Tuesday, January 26, 2010

Brave Gaza protesters meekly followed Hamas orders

Omri at Mere Rhetoric noticed a interesting part of Amira Hass' article about the Gaza Freedom March a few weeks ago:
The march was not what the organizers had dreamed of during the nine months of preparation. ...Some people said that Hamas government representatives had found the NGOs did not have a clear, organized plan for the guests and therefore had taken the initiative.

Another said, "From the outset, Hamas set conditions: No more than 5,000 marchers, no approaching the wall and the fence, how to make speeches, how long the speeches should be, who will make speeches. In short, Hamas hijacked the initiative from us and we gave in."

Hamas, or its Popular Committee, brought 200 or 300 marchers. The march turned into nothing more than a ritual, an opportunity for Hamas cabinet ministers to get decent media coverage in the company of Western demonstrators. Especially photogenic were four Americans from the anti-Zionist ultra-Orthodox Jewish group Neturei Karta, who joined the trip only at Al Arish. There were no Palestinian women among the marchers - a slap to the many feminist organizers and participants, both women and men.

After the march, the guests voiced protests to some of the official Palestinian organizers. "We came to demonstrate against the siege, and we found that we ourselves were under siege," they said....

Some, especially the Arabic-speakers, complained that "a shadow in the shape of a security man" continued to accompany them.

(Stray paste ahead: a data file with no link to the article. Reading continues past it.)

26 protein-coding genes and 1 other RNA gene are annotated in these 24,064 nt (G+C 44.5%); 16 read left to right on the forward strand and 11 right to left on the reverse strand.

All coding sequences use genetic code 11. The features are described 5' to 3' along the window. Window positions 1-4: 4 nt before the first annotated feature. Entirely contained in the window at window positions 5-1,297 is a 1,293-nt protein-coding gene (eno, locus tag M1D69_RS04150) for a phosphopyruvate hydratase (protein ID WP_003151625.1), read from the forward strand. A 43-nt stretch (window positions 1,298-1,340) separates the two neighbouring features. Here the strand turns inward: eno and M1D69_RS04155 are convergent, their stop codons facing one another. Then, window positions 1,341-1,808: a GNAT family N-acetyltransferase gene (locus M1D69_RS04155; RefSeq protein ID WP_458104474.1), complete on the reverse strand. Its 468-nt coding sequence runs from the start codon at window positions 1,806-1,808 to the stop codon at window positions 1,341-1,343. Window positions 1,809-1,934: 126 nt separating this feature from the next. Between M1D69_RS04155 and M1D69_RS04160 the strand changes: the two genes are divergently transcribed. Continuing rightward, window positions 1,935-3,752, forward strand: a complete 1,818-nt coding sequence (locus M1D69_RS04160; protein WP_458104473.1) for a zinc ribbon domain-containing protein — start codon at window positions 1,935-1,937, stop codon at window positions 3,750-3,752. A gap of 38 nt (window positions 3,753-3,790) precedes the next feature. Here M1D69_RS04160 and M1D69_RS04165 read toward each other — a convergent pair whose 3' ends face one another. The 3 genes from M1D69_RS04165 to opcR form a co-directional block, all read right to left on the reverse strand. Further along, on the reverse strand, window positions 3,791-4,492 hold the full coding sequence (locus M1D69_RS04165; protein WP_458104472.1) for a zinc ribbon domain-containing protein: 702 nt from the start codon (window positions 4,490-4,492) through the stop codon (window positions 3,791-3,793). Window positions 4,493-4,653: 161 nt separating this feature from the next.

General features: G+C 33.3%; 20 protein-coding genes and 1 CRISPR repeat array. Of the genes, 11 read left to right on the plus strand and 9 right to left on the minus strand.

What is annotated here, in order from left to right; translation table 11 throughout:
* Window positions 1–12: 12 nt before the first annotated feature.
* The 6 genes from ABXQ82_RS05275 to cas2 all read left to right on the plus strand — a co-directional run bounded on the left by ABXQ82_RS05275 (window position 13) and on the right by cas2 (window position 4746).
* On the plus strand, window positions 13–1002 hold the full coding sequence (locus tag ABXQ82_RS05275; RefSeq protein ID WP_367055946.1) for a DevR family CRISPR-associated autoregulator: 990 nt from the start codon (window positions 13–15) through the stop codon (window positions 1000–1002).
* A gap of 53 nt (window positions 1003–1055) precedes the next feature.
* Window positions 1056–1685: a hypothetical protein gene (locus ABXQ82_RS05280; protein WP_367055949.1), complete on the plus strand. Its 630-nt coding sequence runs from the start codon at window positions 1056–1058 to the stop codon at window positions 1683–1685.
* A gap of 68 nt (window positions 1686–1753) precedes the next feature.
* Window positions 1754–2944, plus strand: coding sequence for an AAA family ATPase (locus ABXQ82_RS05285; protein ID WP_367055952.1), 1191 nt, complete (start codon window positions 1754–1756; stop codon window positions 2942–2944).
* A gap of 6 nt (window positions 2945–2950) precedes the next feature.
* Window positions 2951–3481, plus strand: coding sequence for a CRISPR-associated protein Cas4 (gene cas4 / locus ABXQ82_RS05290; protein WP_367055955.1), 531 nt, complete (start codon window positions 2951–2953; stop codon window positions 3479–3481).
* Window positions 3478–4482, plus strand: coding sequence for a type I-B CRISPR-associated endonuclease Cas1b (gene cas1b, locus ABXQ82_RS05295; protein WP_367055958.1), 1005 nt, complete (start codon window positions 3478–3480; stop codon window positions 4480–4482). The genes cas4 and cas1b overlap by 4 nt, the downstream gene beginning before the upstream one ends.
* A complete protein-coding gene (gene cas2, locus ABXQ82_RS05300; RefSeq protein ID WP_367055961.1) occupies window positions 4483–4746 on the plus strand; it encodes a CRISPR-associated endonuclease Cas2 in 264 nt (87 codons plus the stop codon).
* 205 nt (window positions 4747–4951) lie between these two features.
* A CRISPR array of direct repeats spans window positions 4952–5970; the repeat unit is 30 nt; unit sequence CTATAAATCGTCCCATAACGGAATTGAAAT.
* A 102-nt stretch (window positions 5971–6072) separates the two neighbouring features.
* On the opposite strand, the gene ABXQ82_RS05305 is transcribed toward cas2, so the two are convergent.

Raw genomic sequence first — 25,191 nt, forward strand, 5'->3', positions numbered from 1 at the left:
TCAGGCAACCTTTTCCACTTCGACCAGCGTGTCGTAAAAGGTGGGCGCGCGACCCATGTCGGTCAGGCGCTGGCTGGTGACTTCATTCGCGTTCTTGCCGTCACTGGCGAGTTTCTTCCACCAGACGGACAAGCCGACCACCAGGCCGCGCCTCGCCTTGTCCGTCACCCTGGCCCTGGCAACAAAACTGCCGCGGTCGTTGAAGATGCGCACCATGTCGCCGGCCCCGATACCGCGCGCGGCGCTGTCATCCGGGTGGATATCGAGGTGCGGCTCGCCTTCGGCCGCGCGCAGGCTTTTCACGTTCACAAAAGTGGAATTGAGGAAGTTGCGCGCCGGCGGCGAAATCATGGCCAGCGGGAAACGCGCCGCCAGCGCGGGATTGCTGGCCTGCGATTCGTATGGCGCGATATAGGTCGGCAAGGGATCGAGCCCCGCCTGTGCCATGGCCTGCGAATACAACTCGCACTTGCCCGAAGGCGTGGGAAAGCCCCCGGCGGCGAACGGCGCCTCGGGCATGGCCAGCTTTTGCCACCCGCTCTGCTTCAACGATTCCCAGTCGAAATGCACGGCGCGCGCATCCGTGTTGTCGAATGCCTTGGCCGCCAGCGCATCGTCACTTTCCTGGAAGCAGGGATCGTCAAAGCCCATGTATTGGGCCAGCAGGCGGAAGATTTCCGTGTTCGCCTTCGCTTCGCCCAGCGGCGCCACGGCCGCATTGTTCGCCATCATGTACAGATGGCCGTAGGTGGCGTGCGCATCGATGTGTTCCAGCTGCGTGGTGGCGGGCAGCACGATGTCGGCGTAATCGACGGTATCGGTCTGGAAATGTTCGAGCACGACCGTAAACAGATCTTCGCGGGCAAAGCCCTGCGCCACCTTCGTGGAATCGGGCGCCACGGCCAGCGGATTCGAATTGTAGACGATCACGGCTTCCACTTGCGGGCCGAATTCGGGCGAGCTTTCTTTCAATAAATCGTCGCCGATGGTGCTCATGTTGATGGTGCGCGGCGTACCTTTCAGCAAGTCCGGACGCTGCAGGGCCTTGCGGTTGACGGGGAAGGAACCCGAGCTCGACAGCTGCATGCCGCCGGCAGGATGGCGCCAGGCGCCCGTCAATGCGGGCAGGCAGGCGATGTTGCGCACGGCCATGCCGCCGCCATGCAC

In meetings without the security men, several activists got the impression that non-Hamas residents live in fear, and are afraid to speak or identify themselves by name.

Elsewhere in the article the Hass describes the protesters in heroic terms: "direct democracy in action," "without secrets, without orders from on high, without hierarchies," "popular, non-hierarchical action and its ability to bring about change." Yet when they made it to the promised land of Gaza, all of these slogans and stated goals went out the window, and they allowed themselves to be used in a glorified Hamas photo-op, not uttering a peep of public protest even when some of them belatedly realized that Hamas is the enemy of freedom in Gaza.

Somehow, I don't think that any of them will be protesting Hamas.

It seems that the "freedom" that the GFMers are interested in is not exactly congruent with the usual meaning of the term.